Heydrich wrote:that inaccurate Table Talk garbage from Picker written after the war.
The Enigma edition of HITLER'S TABLE TALK is a very authentic-sounding document. Unfortunately, it cuts both ways (like much else). On the one hand, it clearly lacks any references to gas chambers. There is a passage which at first glance might sound as if Hitler were describing an extermination of Jews, but later in the text he refers again to dumping Jews somewhere in a swamp in eastern Europe in a way which contradicts any earlier inference of systematic extermination. This text was obviously not put together by anyone trying to sell the standard message of Holocaustomania. On the other hand, there's no escaping the fact that Hitler comes through in this text as a fairly old-fashioned racist imperialist who derided Slavs in a very bad fashion. He doesn't sound like the devil of the century, but he comes off as a fairly typical kind of chauvinist such as was once quite common. He envisioned the conquest of Russia to be the key to solving all of Germany's economic problems and never had any other solution apart from that. The Soviet Union as a military force was dismissed by him as late as the start of 1942. His comments make clear that Russians are to be no more than a source of cheap labor whose literacy level is to be restricted down to the minimum necessary for them to follow directions from the German colonial settlers. His tone here only began to shift when it started becoming clear that actual Soviet military capability was much more than he had allowed for in his early expectations of a 6-week campaign. The myth that all of this was done without incurring debt is just that. Hitler himself makes it clear in his own statements that he regards debts as something which will be paid for through expansion, but not that he has any plan of what to do with the German economy apart from such expansion:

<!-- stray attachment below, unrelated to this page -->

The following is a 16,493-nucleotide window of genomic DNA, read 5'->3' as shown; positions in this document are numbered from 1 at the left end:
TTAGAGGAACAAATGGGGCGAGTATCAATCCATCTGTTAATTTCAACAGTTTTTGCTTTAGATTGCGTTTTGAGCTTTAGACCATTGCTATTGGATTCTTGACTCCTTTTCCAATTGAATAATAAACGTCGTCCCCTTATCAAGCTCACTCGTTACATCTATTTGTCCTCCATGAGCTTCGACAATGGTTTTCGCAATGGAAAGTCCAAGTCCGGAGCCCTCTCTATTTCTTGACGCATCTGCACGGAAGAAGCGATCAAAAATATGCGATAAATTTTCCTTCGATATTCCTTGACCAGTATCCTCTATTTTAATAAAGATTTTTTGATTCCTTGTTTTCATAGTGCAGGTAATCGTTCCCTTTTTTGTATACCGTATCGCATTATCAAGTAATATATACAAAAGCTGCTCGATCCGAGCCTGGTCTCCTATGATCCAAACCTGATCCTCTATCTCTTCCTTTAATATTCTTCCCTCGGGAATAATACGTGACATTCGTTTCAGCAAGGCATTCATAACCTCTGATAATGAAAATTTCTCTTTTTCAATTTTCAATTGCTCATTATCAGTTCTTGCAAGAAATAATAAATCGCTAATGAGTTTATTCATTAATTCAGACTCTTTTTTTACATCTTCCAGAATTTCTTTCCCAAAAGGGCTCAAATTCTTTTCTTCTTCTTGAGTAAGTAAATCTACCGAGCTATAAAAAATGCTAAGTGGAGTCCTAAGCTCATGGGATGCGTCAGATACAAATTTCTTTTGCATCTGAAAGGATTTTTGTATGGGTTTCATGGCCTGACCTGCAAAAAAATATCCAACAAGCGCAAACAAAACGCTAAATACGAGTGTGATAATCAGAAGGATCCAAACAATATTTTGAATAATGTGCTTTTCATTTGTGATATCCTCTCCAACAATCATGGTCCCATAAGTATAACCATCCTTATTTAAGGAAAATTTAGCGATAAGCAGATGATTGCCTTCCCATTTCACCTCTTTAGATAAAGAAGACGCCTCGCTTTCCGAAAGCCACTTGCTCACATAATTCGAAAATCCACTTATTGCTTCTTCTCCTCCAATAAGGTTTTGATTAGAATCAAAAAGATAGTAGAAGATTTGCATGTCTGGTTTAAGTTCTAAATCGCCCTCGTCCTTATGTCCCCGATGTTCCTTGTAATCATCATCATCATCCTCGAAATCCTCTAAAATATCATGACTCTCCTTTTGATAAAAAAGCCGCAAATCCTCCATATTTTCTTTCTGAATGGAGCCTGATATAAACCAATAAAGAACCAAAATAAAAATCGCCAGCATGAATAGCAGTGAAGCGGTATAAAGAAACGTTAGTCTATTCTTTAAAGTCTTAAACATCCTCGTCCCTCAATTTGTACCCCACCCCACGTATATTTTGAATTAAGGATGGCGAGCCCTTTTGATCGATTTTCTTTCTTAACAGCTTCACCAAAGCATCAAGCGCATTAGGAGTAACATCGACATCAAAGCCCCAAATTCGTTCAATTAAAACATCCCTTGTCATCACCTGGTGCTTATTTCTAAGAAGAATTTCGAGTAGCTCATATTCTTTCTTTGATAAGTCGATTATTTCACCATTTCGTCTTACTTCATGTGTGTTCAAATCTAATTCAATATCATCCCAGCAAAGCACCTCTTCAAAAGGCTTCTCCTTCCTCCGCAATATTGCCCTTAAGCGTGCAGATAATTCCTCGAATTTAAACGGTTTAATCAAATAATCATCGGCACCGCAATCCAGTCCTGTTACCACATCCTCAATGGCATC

I have already said that the payment of the debts contracted during the war presents no problem. In the first place, the territories which we have conquered by force of arms represent an increase in national wealth which far exceeds the cost of the war; in the second place, the integration of twenty million foreign workers at cheap rates into the German industrial system represents a saving which, again, is greatly in excess of the debts contracted by the State. A simple calculation, which curiously enough seems to have escaped the notice of the majority of our economic experts, will show the correctness of this contention; the foreign worker earns approximately a thousand marks a year, in comparison with the average yearly earning of two thousand marks by German workers. Work out what this comes to in toto, and you will see that the final gain is enormous.
In the assessment of the national wealth I had to explain even to Funk, who, after all, is Economic Minister of the Reich, how the standard of living of the German people had been very considerably raised by the system of employing foreign labor which we had introduced. One has only to compare the cost of local labor with that of German labor abroad to see that this must be so.
History shows that no country has ever been ruined on account of its debts. You may take it from me that our economists can sleep comfortably and regard the problem of war costs and debts with the utmost optimism.
-- Hitler's Table Talk, May 4, 1942.